I’m going to relay a story about being idealistic and fickle, and about how all humans are this way, because I was as a boy.
When I was 9 or 10, I would pray the following prayer every night before falling asleep: “Jesus, please forgive my sins and the sins of the world so we can go to heaven and not to hell. Amen.” I had this down to a mantra I could spit out silently in roughly a second or so. It had to be this fast because you didn’t know when death would happen. It was a nightly thing. I also said it during the day. I wouldn’t say I was in fear for my soul, so much as this activity was a comforting one. No one really taught me this. I was just a weird kid who pieced things together. Differently.
The following scene takes place in the Cope’s yard, which eventually became our yard. So the Copes had this enormous rock in their front yard. It was probably 1 1/2 to 2 feet tall, maybe 2 feet wide (if that), and 3-4 feet long, but for us it was like Mt. Olympus. We would play “King of the Mountain,” with all that entails: healthy competition quickly devolving into literal fist fights.
Well. Young Steven said something that just lit me up. If I recall correctly, and I’m pretty sure I don’t, he said or did something to Josh. Or maybe it was the perennial debate of whose dad was the biggest, strongest, baddest hombre. Whatever it was, it was enough to ignite righteous indignation within me. So righteous, that I prayed, “Jesus, please rapture your children. NOOOOOOWW!” This probably would have been more comical had I said it aloud, bit I did it through gritted teeth, under my breath, and with clenched fists.
There is so much going on here, it’s hard to know where to begin. It’s fascinating I desired God’s unstoppable rapture judgment on my friend-turned enemy, only to pray my mantra at night, and have my friend back the next day. Jesus was this invisible, but powerful force to use in blessing and cursing. The moral of this story is that children, and humanity by extension, are evil maniacs not to be trusted.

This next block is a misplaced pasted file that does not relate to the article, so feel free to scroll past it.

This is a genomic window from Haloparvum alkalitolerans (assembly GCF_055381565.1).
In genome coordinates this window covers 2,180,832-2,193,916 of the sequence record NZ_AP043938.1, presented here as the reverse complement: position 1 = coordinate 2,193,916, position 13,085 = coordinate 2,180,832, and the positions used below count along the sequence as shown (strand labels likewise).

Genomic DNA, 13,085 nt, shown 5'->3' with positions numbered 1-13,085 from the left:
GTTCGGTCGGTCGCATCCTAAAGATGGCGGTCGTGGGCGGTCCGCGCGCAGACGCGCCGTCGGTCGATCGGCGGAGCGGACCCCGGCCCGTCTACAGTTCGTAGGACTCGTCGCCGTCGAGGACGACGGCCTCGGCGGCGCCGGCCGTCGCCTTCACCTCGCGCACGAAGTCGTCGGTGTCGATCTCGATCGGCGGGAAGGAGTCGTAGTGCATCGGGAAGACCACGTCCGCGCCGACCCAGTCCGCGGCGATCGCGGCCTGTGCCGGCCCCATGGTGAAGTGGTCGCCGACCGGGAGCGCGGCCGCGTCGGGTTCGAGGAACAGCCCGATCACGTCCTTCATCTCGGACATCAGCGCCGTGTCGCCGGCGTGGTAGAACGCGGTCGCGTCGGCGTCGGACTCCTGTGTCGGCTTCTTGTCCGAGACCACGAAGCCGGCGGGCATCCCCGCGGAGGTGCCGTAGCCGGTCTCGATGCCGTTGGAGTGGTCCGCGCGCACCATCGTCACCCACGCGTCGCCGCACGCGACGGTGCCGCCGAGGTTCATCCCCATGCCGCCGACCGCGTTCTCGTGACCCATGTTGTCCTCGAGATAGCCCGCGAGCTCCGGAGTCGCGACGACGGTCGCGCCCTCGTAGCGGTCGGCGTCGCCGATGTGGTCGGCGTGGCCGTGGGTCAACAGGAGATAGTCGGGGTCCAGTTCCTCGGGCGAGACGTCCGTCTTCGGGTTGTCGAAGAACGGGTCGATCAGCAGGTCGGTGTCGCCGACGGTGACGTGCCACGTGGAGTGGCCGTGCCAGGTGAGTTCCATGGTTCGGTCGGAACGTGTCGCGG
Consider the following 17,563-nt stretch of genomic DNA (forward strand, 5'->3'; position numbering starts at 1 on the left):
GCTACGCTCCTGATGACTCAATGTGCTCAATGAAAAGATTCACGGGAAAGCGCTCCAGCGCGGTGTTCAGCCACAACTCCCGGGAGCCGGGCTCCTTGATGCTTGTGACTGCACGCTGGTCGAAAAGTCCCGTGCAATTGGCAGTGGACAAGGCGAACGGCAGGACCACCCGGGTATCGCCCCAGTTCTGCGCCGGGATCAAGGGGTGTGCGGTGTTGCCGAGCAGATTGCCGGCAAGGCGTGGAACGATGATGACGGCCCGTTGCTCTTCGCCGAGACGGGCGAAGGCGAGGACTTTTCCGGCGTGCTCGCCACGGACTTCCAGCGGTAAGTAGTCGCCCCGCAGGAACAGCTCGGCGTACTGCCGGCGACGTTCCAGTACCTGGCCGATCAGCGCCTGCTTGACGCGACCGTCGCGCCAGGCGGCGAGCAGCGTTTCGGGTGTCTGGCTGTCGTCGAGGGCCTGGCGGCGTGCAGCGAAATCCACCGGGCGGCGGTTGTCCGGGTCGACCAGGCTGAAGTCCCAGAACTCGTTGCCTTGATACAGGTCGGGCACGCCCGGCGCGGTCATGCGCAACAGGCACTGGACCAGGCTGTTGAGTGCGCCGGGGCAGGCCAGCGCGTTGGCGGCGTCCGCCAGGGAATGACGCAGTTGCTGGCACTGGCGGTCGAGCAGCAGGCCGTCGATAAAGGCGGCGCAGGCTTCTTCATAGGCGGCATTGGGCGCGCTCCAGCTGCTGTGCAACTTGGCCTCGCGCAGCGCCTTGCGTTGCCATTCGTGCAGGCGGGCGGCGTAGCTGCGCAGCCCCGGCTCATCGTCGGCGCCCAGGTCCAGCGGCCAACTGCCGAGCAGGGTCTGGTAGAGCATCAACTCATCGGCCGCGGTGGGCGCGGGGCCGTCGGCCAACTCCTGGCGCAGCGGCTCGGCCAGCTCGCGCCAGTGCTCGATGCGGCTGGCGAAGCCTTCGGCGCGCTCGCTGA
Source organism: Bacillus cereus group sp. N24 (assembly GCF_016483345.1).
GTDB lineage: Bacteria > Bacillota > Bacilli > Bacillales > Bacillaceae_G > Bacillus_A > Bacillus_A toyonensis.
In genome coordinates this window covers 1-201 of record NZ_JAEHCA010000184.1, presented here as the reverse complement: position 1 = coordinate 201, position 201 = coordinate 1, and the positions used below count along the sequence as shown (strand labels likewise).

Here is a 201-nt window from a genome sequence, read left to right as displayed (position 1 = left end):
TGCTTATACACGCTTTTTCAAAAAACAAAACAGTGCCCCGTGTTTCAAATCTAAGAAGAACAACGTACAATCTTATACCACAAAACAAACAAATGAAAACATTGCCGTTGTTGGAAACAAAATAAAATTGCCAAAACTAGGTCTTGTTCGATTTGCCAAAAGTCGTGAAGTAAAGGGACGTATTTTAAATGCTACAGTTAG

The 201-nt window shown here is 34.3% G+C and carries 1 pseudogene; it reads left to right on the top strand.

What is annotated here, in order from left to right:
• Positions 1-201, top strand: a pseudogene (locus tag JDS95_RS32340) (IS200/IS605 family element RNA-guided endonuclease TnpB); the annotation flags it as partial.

A lot of the weird things I thought as a kid probably would have been gently corrected (or looked at in horror? Who knows) had I said them aloud. Take the following as an example. Adam and Eve were the parents of all humanity. They were also white. Why? Because everyone I grew up with was white, with a few exceptions. Why did they look different than me? Well, I made sense of it from art and my fuzzy conceptions of this new thing Mom and Dad had just told me about called “sex.”
When a man loved a woman very much he would stick his scrotum in her vagina and they would have babies. That, I later found out, was not the case. So, color.
Adam was a very expressive individual. He and Eve had had a few, white children. In his short time on the earth, Adam had discovered dyes and paints. Being the creative man he was, Adam decided to paint his penis yellow before he lay with Eve one day, and this is where the descendants of Asia come from. And so with black, brown, and red skin.
Had I told this to my parents or fourth grade Sunday school teacher (I forget who this is now; maybe the Robillards? Or the Bryants?), and they actually heard my entire explanation, I don’t know if they would have laughed or gently corrected me. Suffice it to say I took bits of knowledge and ran with them. Far, far away.
People are strange.